Saturday, November 20, 2010

Hey, Even Very Conservative Popes Can Learn to be Slightly Progressive!

Two news stories this week suggest that all hope need not be surrendered every time the name of Benedict XVI is mentioned.  Just when my cynicism is about to crest over, Benedict comes out and says a couple things that have needed to be said--by him--for a very long time.  (Kind of makes me want to invite him over for a cup of Earl Grey tea and Lorna Doone cookies. My mom would have approved of me serving Lorna Doones to the pope.  Loved them.)

This very conservative pope has taken a stand on government-promoted access to health care that is truly progressive (and, one has to add, totally in keeping with mainstream Catholic thinking on the right to quality health care).  Here's a link to an article by John Allen from the National Catholic Reporter:
"Pope Calls for Guaranteed Health Care for All People".  Good for him.  Let John Boehner (he who is so Catholic) fly to the Vatican and issue talking points against the pope if he wishes.  I'll play defense for Benedict on this one.

Then, another bit of news to make me think that an extra dose of logic has somehow been snuck into the Vatican (possibly strapped to the back of a squirrel?):  The pope has allowed that, on occasion, the use of condoms might not be a totally bad thing; in fact, they might just (the pontiff says ever so tentatively) represent responsible behavior.  Again, an NCR article reporting an interview the pope gave this summer to a German journalist:  "Pope Signals Nuance on Condoms."

Granted, Benedict has not gone so far as to endorse condoms as contraception for married people who love each other but who can't afford to get pregnant this year.  Nor has he endorsed them for married couples in which one partner is infected with HIV.  But he has stated that if you are a male prostitute and are engaged in a sexual act where no transmission of life is anatomically possible, well, then, okay, perhaps you might not be doing an evil thing by using a condom to avoid the transmission of a deadly disease to yourself or to others.  Yeah.  I know.  It's not a revolution in papal thinking on human sexuality and responsibility, but it is one small step in a good direction--that is, toward a recognition that many aspects of sexual morality involve nuance and the greater good, rather than a strict, unwaivering adherence to a code of canon law written in a rare-air environment that often doesn't seem to have much to do with what every day life looks like for many Catholics in the pews.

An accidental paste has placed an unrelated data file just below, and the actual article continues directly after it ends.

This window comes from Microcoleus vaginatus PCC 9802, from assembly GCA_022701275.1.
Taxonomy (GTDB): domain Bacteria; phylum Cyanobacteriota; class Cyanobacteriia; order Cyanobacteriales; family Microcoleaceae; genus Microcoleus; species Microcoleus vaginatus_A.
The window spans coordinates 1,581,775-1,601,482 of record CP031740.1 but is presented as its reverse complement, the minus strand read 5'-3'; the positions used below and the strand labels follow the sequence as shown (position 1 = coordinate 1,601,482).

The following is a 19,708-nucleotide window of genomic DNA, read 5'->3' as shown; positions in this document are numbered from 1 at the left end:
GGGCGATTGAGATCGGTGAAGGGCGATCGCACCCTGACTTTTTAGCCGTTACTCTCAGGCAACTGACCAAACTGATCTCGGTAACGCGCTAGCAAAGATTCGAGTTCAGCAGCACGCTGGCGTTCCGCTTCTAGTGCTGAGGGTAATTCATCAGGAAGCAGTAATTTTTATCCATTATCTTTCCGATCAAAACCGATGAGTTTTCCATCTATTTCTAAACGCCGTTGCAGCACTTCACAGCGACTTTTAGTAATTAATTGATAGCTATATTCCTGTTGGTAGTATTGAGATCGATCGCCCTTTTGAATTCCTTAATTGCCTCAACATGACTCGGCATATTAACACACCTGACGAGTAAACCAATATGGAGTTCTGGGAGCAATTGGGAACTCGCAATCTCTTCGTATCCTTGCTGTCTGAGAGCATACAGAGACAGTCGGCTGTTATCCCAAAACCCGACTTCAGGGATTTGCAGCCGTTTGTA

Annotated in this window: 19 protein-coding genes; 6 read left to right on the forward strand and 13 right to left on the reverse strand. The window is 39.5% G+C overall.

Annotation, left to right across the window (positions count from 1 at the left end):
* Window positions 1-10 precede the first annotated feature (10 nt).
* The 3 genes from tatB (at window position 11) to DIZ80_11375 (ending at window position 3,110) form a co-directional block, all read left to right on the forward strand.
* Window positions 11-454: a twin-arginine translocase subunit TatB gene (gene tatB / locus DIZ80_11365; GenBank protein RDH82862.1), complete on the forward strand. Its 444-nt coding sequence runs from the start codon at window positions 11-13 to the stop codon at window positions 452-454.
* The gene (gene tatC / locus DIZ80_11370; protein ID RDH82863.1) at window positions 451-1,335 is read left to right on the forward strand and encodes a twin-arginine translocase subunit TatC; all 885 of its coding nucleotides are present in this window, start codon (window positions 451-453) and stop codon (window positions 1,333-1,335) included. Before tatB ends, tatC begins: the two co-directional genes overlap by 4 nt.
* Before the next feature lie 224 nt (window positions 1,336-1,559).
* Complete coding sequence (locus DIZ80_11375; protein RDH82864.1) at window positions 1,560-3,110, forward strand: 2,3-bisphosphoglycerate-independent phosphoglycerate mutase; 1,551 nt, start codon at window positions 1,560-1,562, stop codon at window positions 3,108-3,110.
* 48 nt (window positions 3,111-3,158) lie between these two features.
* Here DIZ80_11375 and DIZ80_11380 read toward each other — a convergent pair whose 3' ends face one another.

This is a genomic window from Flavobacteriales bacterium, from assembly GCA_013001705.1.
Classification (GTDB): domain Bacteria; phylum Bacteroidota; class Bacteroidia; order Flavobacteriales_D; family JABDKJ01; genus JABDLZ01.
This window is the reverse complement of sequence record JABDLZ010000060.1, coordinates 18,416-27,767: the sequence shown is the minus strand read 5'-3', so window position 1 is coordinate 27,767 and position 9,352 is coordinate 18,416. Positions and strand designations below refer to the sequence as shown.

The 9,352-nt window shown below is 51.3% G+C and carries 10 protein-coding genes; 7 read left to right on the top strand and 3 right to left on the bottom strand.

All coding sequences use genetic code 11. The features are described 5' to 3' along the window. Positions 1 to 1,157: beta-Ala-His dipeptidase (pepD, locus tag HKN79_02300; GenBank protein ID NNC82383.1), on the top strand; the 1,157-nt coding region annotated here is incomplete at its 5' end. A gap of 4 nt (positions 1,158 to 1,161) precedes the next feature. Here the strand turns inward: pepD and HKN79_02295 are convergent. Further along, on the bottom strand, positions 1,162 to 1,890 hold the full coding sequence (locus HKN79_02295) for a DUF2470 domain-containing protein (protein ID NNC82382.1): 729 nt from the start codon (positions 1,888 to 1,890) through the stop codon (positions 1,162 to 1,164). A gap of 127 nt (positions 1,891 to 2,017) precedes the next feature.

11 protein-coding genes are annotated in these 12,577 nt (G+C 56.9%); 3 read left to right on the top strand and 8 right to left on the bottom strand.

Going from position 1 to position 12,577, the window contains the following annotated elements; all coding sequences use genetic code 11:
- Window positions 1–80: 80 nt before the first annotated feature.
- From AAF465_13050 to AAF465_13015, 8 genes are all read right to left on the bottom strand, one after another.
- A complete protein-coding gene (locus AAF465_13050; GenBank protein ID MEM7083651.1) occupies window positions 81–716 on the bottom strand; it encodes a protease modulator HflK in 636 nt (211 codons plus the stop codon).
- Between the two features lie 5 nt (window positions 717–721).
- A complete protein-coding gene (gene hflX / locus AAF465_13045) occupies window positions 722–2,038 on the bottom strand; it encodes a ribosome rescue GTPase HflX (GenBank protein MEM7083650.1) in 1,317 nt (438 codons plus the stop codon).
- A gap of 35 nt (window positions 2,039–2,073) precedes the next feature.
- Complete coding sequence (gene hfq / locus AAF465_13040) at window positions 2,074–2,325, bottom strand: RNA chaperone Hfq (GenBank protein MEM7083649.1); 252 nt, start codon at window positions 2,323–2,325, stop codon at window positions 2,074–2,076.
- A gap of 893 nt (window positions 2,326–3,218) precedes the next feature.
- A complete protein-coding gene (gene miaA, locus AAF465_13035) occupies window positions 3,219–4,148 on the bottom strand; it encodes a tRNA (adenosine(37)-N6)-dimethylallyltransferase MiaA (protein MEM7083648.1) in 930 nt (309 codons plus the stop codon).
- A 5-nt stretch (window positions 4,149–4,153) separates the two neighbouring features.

The truth is, much of Catholic teaching on human sexuality is very healthy and holistic in its outlook.  Contrary to what many have heard second or third-hand, the Catholic church does a pretty good job of teaching that sexual expressions of love are often beautiful and a reflection of God's incredibly generous, joyous love.  In some cases, of course, the church does seem to shout at people in a rather angry voice when the topic is sex. My point, though, is that Catholicism is not at its heart an anti-sex faith.  Yet that message gets lost--mutilated, even--when the Pope argues (as he did in 2009) that condoms will result in more AIDS cases in Africa, rather than fewer.  His statement in that case was not just silly but also dangerous in its disregard for the science of disease prevention.  (They're called prophylactics for a reason.)  But this time, the pope's reasoning shows not just better sense but greater compassion for his fellow human beings as well.  So I really mean it when I say that the pope's very recent concession on condoms matters.

Who knows?  In another twenty or thirty years, we may have a pope who teaches that John and Mary can make love guilt free--without checking the calendar or the basal thermometer, yet without chancing pregnancy either--after volunteering that morning at the soup kitchen, taking an elderly neighbor to church, and tucking in their four kids with another hour or two left in the weekend.  Hope I live long enough to see Pope John XXIV grant that interview.

Update... Nov. 23... The Vatican took it a step further today:  Condoms are morally justifiable in any situation, gay or straight, where a couple wishes to prevent transmission of a deadly disease.  In the Catholic church, this is not an insignificant development.  Contraception still gets a head-shake from the pope, but this is a welcome shift in sexual ethics teachings.  Have to say, I didn't expect this pope to do this.  Color me impressed.  From the New York Times:  "After Condom Remarks, Vatican Confirms Shift"

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